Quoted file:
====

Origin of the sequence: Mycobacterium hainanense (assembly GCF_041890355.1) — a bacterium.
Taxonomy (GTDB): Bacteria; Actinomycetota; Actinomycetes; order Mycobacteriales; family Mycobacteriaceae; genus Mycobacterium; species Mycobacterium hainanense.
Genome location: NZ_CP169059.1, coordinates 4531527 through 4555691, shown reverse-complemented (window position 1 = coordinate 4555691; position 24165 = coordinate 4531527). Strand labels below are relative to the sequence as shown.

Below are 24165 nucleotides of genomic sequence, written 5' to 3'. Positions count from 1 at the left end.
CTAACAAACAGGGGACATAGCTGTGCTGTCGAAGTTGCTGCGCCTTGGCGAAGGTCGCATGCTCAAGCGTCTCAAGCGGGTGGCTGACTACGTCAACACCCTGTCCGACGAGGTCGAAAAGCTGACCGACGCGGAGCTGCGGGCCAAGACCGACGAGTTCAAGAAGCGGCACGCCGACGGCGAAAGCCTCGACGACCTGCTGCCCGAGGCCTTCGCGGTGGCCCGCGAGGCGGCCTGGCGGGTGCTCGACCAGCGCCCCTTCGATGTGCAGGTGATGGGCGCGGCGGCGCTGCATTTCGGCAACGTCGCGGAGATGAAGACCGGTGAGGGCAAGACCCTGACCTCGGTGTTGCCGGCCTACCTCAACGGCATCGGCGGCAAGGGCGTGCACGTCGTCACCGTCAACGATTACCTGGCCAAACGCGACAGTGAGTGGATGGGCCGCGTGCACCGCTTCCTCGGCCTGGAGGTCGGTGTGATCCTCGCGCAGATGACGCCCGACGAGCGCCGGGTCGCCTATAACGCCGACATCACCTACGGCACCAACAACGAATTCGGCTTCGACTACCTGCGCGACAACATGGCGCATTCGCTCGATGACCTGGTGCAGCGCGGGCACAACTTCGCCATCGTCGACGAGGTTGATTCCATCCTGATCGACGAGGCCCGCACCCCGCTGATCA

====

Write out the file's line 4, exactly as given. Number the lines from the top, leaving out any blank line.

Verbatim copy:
Below are 24165 nucleotides of genomic sequence, written 5' to 3'. Positions count from 1 at the left end.